I have always thought of Modigliani as the sort of artist that can get you into trouble. Remembering the raised eyebrows with which my tutors greeted my proposal that I write my first long essay as a student about the relationship between his sculptures and his nudes, I was half-expecting there to be a warning sign at the entrance of his exhibition at Tate Modern. Instead the visitor is met by four galleries of sensational portraits – not to mention a film about his life in Paris and a queue for a virtual tour of his studio – before being treated to even a glimpse of an ankle.
When the nudes do come, however, they appear in all their voyeuristic glory: the ravishing odalisques of Titian, Goya and Velasquez and yet so close to the warm flesh tones of a centrefold that it is hard to imagine them without a staple down the middle. Perhaps anticipating a negative response, the curators have emphasised the active part that his models played in their creation, pointing out that these ‘modern nudes’ who were paid up to a third of what the artist earned and suggesting that hence their self-confident stares are unburdened by the dominance of the male gaze. Even more tenuously, they imply that by letting them retain their own lipstick, hairstyles and accessories, Modigliani allows his subjects to determine how they are presented. This argument seems nonsense to me: a bit like suggesting that a lap-dancing club encourages women to express themselves because it allows them to perform in their own shoes. After all, there is no doubt who is in charge here. It is Modigliani not the sitter who has determined how their arms and legs are draped so seductively across the canvas.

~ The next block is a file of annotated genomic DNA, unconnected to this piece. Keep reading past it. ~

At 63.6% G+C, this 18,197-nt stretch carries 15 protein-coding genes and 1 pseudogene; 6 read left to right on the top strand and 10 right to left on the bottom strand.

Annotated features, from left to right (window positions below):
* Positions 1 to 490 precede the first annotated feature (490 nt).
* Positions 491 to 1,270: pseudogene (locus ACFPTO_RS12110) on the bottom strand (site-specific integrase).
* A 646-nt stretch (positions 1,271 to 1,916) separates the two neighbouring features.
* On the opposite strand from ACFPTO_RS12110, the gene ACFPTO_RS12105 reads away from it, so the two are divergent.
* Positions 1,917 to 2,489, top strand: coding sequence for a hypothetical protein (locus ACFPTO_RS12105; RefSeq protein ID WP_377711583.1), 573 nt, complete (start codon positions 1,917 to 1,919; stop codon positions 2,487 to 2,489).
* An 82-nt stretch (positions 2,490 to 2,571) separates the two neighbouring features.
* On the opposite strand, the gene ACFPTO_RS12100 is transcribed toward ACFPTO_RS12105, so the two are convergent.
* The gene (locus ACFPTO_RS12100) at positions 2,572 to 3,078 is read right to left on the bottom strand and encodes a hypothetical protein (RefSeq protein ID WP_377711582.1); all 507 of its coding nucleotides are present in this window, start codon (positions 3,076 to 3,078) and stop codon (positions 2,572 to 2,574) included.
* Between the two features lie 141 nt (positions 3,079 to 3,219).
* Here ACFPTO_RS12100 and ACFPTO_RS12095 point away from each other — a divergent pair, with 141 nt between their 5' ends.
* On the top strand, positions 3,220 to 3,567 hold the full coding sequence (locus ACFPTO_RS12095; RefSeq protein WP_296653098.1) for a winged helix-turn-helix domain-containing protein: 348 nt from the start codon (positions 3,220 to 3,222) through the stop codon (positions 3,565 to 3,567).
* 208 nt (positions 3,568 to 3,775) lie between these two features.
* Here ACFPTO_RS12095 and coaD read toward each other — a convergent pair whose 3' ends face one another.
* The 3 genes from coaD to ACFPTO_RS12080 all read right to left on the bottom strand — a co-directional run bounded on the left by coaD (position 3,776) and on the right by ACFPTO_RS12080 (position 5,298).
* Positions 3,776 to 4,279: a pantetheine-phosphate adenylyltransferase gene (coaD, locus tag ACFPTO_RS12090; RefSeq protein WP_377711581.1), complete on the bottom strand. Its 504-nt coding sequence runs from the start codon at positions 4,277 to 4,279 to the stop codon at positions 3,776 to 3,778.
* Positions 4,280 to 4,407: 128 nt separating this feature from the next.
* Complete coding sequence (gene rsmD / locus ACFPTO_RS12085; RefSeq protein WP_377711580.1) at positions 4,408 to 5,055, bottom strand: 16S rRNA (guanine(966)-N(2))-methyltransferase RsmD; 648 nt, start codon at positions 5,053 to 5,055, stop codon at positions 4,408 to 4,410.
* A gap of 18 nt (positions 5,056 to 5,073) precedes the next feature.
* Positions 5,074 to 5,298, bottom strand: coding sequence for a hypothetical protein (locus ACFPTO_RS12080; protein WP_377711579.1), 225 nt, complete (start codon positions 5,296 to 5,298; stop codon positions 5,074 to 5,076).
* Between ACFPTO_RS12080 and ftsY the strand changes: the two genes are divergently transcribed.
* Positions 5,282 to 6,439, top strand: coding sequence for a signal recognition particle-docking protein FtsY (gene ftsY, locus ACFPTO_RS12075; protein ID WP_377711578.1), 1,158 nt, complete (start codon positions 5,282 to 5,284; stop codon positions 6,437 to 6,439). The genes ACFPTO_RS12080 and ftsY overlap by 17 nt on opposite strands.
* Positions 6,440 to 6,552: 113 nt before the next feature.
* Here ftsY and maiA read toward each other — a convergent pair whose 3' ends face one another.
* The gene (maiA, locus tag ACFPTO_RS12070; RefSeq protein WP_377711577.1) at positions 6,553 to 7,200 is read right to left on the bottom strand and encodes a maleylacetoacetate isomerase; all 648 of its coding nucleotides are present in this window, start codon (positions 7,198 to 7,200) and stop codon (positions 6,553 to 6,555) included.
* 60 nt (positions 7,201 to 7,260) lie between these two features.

A more persuasive argument is that the same characteristics are clearly visible in his portraits. For what Modigliani learned from Cezanne – from whom he also borrowed his tentative brushwork and his lovely blue and ochre palette – was to treat his sitters as a formal exercise. Madame Pompadour, for example, looks nothing like Beatrice Hastings while a fully-clothed portrait of another mistress, Jeanne Hébuterne, is an exaggerated S-shape: half toilet-duck and half Parmigianino. The same is true of the men. In his Portrait of Joan Gris, he pushes the painter’s head so far back he almost dislocates it while in his study of Paul Guillaume, he makes the dealer’s nose and cheeks almost as sharp as the stiff edges of the collar beneath them.
Modigliani was so impressed by an exhibition of Cézanne’s work in 1907 that he kept an image of one of his paintings in his pocket. In The Cellist of 1909 he straightens out the spine of the figure to align it with the back of a chair in a way that directly imitates Cézanne’s card-players. Likewise, in his nudes he picks out the patterns of his sitters: echoing the correspondence between the triangle of a cushion and a woman’s pubic hair or continuing the line of her leg in the crease of her stomach. True, Modigliani’s work is often sweeter and more decorative than Cézanne’s, which may have been the real reason for my tutors’ raised eyebrows. You only have to compare the bow-like lips and almond eyes of his Little Peasant to the deadpan stare of Cézanne’s gardeners. Yet what the artists share is an interest in making paintings not portraits. However Modigliani treated women in real life, which unfortunately was probably no better or worse than his contemporaries, it has no bearing on whether the sitters in his portraits are active participants and hence ‘agents’ in their portrayal. Their symmetrical features and elongated heads may be a bit like peas in a pod but then you would not expect Andy Warhol to give a bit more character to his soup cans or Utamaro to individualise the identical faces of his Seven Lucky Beauties.